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Dinosaur track record from Late Jurassic of French Jura
From: Ben Creisler
A new online paper:
E. Cariou, N. Olivier, B. Pittet, J.-M. Mazin & P. Hantzpergue (2013)
Dinosaur track record on a shallow carbonate-dominated ramp (Loulle
section, Late Jurassic, French Jura).
Facies (advance online publication)
In 2006, sauropod and theropod trackways were discovered at the
locality of Loulle in the French Jura Mountains. During the Late
Oxfordian (sensu gallico), Loulle was located at the southeastern
margin of the carbonate-dominated French Jura platform. The upper part
of the section contains a 94-cm-thick dinosaur track-bearing interval.
Dinosaur tracks were recorded in a tidal-flat setting punctuated by
frequent flooding and emersion phases leading to desiccation,
microbial mat development, and new sediment inputs. Four types of
tracks were identified relative to their morphologies and the rheology
of the tracked sediment. Tracks were recorded on sediment with
different degrees of water saturation, covered with a thick, cohesive,
and elastic microbial mat. This mat cover prevented tracks from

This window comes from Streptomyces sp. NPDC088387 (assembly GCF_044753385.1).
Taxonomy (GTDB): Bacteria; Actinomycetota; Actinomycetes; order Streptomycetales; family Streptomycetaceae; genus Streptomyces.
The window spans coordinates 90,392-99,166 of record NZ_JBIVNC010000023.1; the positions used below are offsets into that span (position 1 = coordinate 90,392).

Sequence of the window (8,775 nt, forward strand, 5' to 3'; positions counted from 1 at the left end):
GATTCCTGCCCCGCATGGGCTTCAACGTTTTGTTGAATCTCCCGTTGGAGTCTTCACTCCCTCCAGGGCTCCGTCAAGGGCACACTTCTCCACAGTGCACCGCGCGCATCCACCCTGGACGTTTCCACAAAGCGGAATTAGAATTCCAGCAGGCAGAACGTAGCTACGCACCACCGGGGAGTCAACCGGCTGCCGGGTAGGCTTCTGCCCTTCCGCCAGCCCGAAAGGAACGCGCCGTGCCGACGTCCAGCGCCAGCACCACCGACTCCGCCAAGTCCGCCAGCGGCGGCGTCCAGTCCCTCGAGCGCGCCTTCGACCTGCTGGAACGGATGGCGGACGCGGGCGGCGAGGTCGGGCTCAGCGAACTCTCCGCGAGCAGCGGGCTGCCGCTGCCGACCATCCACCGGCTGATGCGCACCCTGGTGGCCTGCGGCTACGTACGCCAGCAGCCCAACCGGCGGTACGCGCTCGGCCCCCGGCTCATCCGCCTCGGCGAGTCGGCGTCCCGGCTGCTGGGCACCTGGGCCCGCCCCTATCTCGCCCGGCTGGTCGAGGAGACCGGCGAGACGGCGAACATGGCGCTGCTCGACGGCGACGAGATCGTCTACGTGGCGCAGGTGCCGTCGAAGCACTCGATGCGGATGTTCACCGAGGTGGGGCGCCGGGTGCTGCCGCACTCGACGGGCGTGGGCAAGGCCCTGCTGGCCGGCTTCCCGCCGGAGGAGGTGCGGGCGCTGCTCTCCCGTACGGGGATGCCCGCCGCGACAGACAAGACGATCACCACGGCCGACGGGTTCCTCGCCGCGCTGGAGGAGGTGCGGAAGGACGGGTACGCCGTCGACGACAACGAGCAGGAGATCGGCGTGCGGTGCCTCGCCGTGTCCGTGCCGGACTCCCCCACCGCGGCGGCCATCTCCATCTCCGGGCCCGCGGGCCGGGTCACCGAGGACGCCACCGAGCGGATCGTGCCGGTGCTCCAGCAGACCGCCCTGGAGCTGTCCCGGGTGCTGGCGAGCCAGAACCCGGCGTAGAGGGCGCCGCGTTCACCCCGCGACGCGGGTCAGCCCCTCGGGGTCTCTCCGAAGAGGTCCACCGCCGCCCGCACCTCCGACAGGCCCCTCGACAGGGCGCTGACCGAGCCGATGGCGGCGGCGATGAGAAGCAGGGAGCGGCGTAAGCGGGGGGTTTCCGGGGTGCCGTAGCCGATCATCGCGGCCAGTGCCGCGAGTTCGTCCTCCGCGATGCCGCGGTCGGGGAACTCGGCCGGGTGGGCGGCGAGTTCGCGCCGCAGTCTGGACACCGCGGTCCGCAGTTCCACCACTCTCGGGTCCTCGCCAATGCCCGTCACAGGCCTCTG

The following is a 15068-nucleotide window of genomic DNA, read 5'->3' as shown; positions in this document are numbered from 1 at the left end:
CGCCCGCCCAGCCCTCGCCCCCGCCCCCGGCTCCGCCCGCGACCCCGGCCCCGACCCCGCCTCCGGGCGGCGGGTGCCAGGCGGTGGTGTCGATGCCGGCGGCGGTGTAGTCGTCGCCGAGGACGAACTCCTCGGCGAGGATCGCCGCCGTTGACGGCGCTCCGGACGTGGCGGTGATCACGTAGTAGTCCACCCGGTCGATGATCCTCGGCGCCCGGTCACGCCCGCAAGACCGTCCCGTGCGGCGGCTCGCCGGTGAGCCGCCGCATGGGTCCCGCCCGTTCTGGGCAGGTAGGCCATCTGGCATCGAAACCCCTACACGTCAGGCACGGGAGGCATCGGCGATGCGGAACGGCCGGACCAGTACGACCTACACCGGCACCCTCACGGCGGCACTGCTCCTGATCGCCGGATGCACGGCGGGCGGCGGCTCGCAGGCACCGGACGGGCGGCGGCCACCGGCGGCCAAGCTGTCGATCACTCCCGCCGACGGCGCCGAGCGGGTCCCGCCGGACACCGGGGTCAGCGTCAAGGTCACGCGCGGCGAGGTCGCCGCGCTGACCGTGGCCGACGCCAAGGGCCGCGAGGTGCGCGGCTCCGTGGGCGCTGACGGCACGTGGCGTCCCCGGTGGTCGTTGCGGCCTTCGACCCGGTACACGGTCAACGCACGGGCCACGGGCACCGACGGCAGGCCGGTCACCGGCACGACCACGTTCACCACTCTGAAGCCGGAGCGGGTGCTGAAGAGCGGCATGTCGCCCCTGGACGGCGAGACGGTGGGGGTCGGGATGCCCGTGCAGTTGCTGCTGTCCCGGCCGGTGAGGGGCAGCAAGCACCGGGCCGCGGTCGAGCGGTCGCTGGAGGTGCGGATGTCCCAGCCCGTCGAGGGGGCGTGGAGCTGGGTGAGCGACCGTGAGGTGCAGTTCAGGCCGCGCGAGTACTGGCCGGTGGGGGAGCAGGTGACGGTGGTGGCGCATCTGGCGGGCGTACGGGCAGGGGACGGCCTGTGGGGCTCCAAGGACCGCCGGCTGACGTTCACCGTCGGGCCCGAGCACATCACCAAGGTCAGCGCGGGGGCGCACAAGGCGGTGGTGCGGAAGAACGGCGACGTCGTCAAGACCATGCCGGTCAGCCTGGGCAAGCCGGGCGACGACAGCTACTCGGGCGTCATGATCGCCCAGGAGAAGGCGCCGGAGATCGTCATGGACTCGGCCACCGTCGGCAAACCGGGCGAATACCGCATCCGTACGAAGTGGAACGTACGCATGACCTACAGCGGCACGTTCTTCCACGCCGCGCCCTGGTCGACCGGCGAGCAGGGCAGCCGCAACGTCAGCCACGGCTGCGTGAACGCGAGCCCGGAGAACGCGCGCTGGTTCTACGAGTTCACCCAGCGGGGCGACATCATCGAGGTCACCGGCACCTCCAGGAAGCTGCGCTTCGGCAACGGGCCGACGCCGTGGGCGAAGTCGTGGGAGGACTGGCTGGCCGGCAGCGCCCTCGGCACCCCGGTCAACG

erosion agents but also prevented the record of trackmaker anatomical
details. Early lithification, probably driven by enhanced
dolomitization, allowed the rapid fossilization of the tracks,
protecting them from reworking during the subsequent dinosaur tracking
phases. Sequential analysis reveals that the record of dinosaur tracks
was made possible by a gain of accommodation at the scale of
elementary (infra-Milankovitch) and small-scale (100 kyr) sequences.
The loss of accommodation observed at the scale of medium-scale (400
kyr) and very small scale (20 kyr) sequences enhanced the ramp
progradation at the Bimammatum-Planula boundary, allowing dinosaurs to
walk on the Loulle tidal-flat, along a narrow ENE/WSW isthmus.